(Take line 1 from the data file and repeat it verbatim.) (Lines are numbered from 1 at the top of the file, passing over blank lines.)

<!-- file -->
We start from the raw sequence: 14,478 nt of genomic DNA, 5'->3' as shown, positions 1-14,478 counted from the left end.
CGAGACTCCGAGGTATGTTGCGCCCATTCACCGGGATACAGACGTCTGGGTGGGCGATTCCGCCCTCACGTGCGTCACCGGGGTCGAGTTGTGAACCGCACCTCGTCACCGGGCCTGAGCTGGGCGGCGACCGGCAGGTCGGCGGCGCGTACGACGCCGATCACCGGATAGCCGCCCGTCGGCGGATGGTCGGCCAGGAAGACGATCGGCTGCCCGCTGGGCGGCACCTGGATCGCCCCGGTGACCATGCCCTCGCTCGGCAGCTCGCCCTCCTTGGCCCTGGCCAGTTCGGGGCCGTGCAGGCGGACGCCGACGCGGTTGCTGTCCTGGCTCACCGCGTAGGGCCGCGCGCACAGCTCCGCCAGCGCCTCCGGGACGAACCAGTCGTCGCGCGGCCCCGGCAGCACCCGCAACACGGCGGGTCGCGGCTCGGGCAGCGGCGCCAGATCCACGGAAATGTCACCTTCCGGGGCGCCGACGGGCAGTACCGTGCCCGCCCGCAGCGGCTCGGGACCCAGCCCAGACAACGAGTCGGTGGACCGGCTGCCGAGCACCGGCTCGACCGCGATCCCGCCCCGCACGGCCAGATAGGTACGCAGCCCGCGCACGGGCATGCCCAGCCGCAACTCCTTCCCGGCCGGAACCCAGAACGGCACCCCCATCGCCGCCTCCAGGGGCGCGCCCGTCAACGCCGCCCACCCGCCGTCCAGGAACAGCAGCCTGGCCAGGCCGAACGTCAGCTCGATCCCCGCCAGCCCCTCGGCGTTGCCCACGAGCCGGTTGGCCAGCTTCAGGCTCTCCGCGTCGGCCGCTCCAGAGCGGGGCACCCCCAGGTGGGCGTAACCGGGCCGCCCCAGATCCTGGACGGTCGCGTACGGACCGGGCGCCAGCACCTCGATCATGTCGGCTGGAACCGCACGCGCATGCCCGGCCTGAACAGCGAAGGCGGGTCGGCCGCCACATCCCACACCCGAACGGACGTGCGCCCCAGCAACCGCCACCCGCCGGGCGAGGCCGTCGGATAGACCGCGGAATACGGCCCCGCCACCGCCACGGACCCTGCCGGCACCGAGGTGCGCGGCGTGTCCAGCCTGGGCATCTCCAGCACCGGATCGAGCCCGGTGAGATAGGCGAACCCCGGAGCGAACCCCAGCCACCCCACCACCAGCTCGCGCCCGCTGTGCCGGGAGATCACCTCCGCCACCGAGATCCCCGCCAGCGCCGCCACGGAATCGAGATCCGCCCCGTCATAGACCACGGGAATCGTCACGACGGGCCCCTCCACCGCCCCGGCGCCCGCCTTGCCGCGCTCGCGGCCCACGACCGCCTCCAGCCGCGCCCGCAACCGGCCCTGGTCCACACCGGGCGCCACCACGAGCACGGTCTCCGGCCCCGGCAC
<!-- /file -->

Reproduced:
We start from the raw sequence: 14,478 nt of genomic DNA, 5'->3' as shown, positions 1-14,478 counted from the left end.